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How Can I Can Bring Attention To My Brand Without Using Social Media?

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social media, branding, brand, promotion

Discover tips on how to bring attention to your brand without using social media.


Originally Published Jun. 8, 2016

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The following answers are provided by members of Young Entrepreneur Council (YEC), an invite-only organization comprised of the world’s most promising young entrepreneurs. In partnership with Citi, YEC recently launched BusinessCollective, a free virtual mentorship program that helps millions of entrepreneurs start and grow businesses and a brand.

Guest Blog

Over the years, I’ve gained a lot of credibility by guest blogging for other people’s sites. This can be anything from submitting an article to a trade publication to blogging regularly for Inc. Magazine. It’s one of the best ways I’ve been able to get my brand’s name out there while not being all over social media.
— John Rampton, Due

Pitch Journalists

PR still works. In fact, it’s how many of our favorite brands have been built. Bloggers and journalists prefer being pitched by a founder more than an agency representative. If you can come up with a truly compelling story of why your company matters to the writer’s audience, that’s your best shot of getting covered—and by extension, getting attention for your brand.
— Fan Bi, Blank Label

Hold Events

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Partner with like-minded brands to involve their communities in special events. This is how you garner the attention of your desired audience. Don’t want to plan an event when there’s not something else going on? Integrate into a festival or trade show that’s industry specific. The event can be unofficial, and may end up being awesome.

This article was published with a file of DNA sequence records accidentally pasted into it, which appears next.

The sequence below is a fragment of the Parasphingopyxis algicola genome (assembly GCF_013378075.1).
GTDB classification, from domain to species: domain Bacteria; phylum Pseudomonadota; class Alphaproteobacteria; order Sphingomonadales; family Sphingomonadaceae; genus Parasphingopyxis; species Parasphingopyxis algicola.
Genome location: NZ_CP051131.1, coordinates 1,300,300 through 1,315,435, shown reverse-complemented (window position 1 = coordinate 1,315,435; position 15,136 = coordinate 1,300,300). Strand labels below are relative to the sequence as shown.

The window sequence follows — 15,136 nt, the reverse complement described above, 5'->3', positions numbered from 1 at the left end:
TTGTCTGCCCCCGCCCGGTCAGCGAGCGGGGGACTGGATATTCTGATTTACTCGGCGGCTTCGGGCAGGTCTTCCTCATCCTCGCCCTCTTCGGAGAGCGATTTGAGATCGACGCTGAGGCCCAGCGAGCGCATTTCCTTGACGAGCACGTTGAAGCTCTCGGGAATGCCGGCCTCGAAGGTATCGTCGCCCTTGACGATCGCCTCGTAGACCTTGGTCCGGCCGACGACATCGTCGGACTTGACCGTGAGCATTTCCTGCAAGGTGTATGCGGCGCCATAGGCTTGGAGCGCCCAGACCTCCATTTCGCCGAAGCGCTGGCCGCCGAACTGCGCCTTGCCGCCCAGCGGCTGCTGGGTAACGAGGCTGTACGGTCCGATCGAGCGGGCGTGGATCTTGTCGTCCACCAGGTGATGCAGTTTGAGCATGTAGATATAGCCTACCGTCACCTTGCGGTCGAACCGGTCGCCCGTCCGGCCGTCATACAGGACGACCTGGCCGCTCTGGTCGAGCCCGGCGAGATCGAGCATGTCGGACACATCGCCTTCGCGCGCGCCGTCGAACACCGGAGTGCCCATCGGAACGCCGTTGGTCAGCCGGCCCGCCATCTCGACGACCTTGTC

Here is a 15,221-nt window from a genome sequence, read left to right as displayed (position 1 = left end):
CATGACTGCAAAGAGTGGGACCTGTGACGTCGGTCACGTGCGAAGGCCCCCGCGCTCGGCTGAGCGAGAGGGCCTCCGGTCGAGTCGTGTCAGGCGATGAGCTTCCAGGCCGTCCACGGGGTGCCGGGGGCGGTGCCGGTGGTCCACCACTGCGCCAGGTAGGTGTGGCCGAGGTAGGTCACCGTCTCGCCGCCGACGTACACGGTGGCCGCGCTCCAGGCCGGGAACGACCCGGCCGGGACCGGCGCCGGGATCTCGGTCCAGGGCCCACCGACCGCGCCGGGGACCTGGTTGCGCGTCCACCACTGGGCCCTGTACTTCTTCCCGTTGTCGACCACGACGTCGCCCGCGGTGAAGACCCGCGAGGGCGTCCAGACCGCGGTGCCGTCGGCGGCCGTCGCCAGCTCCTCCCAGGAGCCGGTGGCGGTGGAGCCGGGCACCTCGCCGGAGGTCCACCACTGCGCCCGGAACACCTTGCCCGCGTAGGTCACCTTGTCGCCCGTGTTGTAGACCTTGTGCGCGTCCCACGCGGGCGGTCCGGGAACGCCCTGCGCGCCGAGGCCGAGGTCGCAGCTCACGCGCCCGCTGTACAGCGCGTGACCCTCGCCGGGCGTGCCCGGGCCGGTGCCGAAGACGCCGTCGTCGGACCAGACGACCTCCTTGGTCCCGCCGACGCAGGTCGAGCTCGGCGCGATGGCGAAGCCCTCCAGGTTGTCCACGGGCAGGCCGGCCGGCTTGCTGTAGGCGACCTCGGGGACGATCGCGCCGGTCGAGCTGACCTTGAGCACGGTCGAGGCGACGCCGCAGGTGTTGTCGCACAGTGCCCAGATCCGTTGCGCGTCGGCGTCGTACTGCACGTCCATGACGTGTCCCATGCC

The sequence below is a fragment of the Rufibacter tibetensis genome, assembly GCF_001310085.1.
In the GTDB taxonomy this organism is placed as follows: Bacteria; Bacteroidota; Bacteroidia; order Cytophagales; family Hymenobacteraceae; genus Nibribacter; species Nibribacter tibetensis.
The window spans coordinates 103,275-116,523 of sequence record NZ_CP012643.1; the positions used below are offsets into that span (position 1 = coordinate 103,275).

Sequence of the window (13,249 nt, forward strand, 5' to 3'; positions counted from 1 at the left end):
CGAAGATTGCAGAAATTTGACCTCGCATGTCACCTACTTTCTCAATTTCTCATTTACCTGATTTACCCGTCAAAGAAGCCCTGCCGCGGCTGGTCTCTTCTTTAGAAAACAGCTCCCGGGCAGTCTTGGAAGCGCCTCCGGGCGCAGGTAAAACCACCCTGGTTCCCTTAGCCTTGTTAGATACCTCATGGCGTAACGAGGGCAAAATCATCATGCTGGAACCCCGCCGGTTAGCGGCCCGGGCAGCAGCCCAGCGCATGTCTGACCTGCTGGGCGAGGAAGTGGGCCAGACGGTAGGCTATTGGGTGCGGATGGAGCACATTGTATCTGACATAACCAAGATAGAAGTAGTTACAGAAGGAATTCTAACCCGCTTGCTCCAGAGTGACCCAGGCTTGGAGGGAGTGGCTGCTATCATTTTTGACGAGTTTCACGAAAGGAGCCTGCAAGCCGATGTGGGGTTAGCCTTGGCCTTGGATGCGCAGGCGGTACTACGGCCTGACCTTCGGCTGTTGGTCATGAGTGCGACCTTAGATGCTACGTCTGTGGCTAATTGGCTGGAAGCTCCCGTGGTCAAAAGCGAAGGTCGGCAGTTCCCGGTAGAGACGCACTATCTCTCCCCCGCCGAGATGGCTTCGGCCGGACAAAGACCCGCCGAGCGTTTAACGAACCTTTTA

Alexis Levine, Savvy Media

 Leverage Your Circle of Influence

Think about your professional network as if it’s a Web and have some real conversations. Instead of liking tweets from reporters you want to engage with, first figure out if your network can directly connect you with any media contacts. They may not cover the beat you’re after. But you’d be surprised by how quickly you can get to the right voice once you’ve developed some real relationships.

Sharam Fouladgar-Mercer, AirPR

Send Direct Mail

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I know it may sound old school, but direct mailers can put your brand name and logo in front of thousands of people. These can be targeted pieces, too. Lob.com is an excellent way to keep the cost of these mailers low. Plus, Google likes when people search for you by brand name, which mailers can help your target audience do.

Brad Cummins, Insurance Geek

Get Out There

You have to take every single opportunity that is given to you in order to grow your business. That sometimes means creating opportunities where others may not see them. Join local committees, host a show on your local broadcasting network, or create swag that you can hand out at events. You have to put yourself out there and use every instance as an opportunity for brand awareness.

Phil Laboon, Lead Stacker

Pursue Channel Partnership

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Channel partnerships are one of the fastest ways to grow if you don’t want to utilize social media. Find folks who have a similar audience and negotiate a mutually beneficial arrangement where you can access their users. This can be done as referral fees, upsells, cross-sells, etc.

Syed Balkhi, OptinMonster

Pursue Nontraditional PR Opportunities

One of our favorite ways to get our brand out there is to use our corporate headquarters as an event space for our local community. We frequently offer it to Philly nonprofits to host events and fundraisers, which helps us live one of our core values: to be a community serving its community. [It also] introduces people to our company and gives visitors a strong sense of our mission.